Lysander Spooner vs. the USPS

I gave a letter to the postman,
He put it in his sack.
Bright and early next morning,
He brought my letter back.

— “Return to Sender”, lyrics by Otis Blackwell and Winfield Scott

This just in: The state still sucks at delivering the mail. Shocker!

According to news across the wire…

(Reuters) The US Postal Service said its loss widened to $3.2 billion in the first three months of 2012 and repeated on Thursday its warning that it will likely default on payments to the federal government unless Congress passes legislation offering some relief.

“Of course sales are down,” we hear a few reckoners contest, “nobody uses snail mail anymore. It’s all email today. And Tweets and Facebook ‘likes’ and LinkedIn networking. Sheesh… Get with the times!”

Ah, but we are with the times. You’re receiving this in electronic format, aren’t you? Besides, FedEx isn’t in the email business. It still delivers packages. And its sales for the quarter ending February 29 were, at $521 million ($1.65 per share), more than double sales for the same quarter of last year — $231 million ($0.73 per share). And that, despite the fact that volume in its US express business slumped 4%.

Profits were up for UPS too, though not by as much. Net income for the world’s largest package company rose to $970 million, or $1 per share, from $915 million, or 91 cents per share from the same period last year. Revenue rose 4.4% to $13.14 billion.

And yet, the United States Postal Service can’t manage to balance a budget. USPS enjoys a “statutory monopoly” on non-urgent First Class Mail and the exclusive right to put mail in private mailboxes. (No joke!) Yet it bleeds money like no privately-owned business ever would…or even could. Why is that?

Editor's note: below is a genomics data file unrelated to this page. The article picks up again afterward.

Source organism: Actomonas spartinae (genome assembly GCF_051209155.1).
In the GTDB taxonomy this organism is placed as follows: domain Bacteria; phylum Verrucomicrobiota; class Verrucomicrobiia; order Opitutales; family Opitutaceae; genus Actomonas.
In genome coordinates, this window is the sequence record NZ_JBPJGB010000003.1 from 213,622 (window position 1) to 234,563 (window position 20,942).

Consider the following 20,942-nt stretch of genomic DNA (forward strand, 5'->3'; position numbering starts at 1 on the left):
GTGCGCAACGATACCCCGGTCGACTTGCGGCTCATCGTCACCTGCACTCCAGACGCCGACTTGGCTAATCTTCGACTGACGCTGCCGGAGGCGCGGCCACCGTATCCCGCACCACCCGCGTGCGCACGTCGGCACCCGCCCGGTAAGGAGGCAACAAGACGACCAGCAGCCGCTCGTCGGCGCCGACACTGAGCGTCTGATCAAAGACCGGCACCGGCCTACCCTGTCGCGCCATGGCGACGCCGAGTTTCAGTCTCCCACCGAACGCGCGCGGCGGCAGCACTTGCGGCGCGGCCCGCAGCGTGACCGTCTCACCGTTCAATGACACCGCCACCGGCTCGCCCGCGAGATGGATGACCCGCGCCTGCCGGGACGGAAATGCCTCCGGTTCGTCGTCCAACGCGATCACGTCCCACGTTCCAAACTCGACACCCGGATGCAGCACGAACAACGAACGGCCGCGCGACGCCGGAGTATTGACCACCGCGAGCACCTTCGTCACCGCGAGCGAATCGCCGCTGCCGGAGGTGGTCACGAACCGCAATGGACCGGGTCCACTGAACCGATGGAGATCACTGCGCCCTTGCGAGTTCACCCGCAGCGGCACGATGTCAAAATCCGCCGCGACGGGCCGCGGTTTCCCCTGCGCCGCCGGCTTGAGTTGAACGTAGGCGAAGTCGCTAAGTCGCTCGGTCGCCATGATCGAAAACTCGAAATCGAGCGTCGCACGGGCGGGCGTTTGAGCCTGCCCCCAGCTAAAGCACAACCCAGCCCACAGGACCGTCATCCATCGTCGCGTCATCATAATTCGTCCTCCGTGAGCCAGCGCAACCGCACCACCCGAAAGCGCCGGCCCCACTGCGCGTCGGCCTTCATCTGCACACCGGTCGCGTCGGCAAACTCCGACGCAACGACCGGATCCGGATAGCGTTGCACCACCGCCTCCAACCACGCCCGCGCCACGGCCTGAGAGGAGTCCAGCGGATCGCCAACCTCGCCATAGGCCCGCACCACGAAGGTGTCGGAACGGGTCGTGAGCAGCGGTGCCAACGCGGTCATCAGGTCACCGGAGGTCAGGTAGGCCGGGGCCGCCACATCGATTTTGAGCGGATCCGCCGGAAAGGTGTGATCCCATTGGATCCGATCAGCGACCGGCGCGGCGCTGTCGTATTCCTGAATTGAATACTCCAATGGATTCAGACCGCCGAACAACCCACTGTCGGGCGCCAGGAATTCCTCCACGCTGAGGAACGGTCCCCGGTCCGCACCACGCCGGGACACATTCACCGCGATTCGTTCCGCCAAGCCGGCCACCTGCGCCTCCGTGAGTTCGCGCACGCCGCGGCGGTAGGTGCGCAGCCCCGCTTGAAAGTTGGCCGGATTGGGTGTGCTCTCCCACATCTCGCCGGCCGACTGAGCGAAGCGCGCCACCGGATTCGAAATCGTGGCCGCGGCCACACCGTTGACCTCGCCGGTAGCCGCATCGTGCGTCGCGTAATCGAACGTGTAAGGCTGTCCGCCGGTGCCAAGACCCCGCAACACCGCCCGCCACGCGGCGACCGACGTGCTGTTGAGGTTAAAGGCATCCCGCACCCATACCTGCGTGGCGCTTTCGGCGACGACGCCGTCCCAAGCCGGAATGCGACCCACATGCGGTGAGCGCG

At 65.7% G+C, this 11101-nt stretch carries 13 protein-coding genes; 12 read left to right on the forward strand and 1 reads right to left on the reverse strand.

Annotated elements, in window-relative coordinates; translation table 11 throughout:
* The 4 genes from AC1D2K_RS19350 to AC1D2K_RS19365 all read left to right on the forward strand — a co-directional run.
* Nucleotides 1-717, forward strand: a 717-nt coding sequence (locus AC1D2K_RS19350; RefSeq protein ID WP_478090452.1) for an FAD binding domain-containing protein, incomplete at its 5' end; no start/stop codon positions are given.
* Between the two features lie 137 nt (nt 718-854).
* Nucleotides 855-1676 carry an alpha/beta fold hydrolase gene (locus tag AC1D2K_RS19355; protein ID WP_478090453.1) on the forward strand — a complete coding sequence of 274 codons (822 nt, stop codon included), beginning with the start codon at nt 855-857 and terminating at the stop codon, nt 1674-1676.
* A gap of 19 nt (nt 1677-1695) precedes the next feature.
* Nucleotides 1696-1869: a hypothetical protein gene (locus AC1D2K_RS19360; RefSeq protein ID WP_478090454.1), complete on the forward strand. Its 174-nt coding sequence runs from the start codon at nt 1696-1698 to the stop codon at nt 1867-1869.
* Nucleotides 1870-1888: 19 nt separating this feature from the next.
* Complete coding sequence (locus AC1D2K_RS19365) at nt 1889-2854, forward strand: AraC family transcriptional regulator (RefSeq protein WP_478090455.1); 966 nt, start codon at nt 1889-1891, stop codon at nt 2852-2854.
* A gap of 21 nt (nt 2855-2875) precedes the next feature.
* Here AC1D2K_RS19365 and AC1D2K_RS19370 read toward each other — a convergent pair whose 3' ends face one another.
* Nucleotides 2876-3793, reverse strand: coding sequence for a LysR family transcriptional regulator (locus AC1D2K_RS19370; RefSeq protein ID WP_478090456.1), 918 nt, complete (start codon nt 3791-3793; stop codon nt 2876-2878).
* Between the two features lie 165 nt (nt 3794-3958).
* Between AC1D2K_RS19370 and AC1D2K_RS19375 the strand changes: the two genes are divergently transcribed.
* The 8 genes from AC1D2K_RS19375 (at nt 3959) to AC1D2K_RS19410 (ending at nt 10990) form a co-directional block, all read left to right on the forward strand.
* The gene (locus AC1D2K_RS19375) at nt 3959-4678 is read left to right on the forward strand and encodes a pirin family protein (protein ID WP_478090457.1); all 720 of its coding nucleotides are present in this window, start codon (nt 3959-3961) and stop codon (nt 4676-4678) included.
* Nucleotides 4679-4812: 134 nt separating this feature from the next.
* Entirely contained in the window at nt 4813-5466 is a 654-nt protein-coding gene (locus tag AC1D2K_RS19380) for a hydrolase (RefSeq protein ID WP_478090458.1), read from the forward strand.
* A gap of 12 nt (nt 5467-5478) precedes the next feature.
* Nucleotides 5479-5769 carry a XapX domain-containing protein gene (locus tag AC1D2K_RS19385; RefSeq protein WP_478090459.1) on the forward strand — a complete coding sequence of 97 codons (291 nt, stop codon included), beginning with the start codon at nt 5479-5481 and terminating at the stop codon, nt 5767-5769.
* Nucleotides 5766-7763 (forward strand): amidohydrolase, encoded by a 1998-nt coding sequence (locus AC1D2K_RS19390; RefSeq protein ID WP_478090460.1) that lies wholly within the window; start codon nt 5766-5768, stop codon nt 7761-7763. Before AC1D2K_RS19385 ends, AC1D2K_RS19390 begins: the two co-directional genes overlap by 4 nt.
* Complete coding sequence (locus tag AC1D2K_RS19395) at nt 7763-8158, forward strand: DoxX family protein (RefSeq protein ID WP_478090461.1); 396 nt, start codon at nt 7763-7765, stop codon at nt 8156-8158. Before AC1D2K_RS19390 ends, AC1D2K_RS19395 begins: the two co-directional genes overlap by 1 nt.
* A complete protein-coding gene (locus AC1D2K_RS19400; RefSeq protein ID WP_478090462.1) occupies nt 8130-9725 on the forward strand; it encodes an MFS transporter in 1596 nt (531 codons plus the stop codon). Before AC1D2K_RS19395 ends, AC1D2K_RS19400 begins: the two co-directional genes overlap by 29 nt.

American individualist anarchist and proud owner of one of history’s coolest beards, Lysander Spooner, thought he knew the answer to this question 150 years ago. Put simply: It’s the government, stupid!

Postal rates were notoriously high during the 1840s, a direct result, thought Spooner, of the USPS’s aforementioned monopoly status. Why charge less when there is no competition? Nobody’s going to undercut you…at any price. Similarly, why bother to offer better service? Nobody’s going to siphon off your customers. You’re the only game in town!

In response to the outrageous rates and abysmal service, Spooner set about opening his American Letter Mail Company. He argued that the constitution (with which he didn’t necessarily agree on many issues), granted the government powers to establish mail…but not to exclude others from entering the marketplace too.

“The power given to Congress, is simply ‘to establish post-offices and post roads’ of their own, not to forbid similar establishments by the States or people,” wrote Spooner in his 1844 pamphlet, The Unconstitutionality of the Laws of Congress, prohibiting Private Mails.

Pressing on the issue of unnatural, coercive monopolies, he later continued…